Date of Thesis Acceptance
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Walter E. Wyman
In this cross-disciplinary thesis, I use Paul Tillich’s theological concept, “absolute faith,” and Albert Camu’s philosophical notion of “the absurd” to uncover the Existential dimensions of the 1998 film The Thin Red Line, written and directed by Terrence Malick. The film explores the lives of several soldiers involved in the Battle of Guadalcanal, and I argue that Malick uses the context of World War II as a larger metaphor for the existential conflict that faces human beings. By employing the theology ot Tillich and the philosophy of Camus, I investigate the overarching existential themes of Malick’s film, and conclude that the The Thin Red Line provides its audience with a different perspective, and a subsequent vocabulary with which to navigate meaningfully the inherently tragic terms of human existence.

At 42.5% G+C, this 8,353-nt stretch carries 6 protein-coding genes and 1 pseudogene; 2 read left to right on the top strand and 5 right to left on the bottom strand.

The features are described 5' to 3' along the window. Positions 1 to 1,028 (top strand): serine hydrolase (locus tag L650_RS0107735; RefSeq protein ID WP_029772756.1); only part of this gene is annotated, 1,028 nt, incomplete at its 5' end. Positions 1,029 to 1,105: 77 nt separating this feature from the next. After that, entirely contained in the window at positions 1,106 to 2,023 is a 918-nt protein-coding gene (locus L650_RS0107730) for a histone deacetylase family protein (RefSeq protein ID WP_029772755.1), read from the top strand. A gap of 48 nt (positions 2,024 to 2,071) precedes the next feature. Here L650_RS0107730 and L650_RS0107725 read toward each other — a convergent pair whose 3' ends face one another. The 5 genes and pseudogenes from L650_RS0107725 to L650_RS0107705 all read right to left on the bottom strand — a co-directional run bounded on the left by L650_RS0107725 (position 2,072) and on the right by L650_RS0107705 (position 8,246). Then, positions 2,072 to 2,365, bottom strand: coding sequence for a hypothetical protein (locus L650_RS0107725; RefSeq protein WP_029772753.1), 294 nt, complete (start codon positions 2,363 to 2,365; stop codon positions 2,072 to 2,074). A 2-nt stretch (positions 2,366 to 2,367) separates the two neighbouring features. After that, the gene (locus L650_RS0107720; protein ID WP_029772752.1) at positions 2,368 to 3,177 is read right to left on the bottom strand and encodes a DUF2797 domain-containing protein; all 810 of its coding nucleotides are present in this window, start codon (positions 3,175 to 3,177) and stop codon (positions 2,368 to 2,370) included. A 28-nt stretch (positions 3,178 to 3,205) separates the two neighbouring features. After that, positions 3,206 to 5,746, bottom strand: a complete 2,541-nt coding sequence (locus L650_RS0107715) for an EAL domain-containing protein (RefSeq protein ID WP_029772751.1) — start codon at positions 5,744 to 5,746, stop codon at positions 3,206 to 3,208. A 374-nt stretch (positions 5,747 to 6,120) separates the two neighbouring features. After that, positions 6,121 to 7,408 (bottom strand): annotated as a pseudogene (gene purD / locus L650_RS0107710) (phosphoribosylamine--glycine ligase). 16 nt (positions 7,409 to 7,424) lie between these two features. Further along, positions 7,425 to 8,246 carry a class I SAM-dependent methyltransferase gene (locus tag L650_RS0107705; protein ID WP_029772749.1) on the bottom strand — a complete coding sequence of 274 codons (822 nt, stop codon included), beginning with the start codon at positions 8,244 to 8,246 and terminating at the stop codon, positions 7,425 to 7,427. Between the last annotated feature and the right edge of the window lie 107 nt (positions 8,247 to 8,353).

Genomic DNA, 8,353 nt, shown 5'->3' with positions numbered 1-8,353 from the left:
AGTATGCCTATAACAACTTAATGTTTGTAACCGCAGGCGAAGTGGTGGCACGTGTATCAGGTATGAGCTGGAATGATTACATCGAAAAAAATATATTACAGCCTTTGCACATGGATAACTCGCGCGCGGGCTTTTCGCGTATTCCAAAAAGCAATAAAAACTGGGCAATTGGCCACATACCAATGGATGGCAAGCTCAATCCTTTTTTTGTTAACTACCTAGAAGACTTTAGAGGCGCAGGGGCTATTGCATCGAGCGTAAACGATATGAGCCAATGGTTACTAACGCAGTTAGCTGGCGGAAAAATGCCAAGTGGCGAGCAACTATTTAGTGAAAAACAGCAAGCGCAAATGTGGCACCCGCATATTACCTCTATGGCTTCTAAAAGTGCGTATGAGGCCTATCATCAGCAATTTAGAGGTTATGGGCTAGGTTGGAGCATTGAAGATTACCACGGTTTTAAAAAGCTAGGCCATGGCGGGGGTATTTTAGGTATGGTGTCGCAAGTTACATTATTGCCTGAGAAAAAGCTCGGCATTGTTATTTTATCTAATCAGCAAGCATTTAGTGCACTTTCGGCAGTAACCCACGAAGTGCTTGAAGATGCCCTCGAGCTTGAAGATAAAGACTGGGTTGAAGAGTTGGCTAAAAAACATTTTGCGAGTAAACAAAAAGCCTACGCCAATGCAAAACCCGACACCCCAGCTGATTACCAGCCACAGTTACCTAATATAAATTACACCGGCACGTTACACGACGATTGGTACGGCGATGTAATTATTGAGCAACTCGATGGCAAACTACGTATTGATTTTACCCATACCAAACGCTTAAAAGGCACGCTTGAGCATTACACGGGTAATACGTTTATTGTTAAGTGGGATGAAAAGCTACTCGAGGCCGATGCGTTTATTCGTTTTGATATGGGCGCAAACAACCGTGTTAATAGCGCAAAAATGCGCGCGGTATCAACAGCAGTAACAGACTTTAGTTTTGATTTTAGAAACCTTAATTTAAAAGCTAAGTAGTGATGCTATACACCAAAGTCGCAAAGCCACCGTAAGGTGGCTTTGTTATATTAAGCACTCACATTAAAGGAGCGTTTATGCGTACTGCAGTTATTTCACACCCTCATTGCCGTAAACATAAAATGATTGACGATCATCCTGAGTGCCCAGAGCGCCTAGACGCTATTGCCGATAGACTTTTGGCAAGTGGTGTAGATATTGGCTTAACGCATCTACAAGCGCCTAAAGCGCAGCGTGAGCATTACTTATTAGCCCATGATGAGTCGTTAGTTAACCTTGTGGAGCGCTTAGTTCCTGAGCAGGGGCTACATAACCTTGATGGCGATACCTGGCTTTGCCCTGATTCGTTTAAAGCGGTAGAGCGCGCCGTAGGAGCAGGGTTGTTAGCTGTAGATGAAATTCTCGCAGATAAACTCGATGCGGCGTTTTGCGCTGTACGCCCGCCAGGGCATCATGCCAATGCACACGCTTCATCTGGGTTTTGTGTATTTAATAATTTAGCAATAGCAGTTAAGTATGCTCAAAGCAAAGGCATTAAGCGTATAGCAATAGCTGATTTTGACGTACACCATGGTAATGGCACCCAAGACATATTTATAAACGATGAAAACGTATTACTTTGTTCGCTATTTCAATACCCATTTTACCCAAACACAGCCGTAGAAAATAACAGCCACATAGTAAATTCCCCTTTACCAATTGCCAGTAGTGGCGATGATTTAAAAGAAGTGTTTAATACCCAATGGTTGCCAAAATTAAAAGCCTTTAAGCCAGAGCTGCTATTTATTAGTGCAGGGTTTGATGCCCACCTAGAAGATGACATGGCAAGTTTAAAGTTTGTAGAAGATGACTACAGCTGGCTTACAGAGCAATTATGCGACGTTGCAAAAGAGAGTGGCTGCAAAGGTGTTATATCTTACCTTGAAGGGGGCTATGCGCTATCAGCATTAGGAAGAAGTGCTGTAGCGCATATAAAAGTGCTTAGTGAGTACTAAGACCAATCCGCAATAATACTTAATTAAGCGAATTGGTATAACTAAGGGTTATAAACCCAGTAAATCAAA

Existentialism, Motion pictures, Battle of Guadalcanal -- Solomon Islands (1942-1943), Theology -- Absolute faith, World War (1939-1945), War Films, Albert Camus (1913-1960), Paul Tillich (1886-1965), Thin red line (Motion picture : 1998), Whitman College -- Dissertation collection 2010 -- Religion Department
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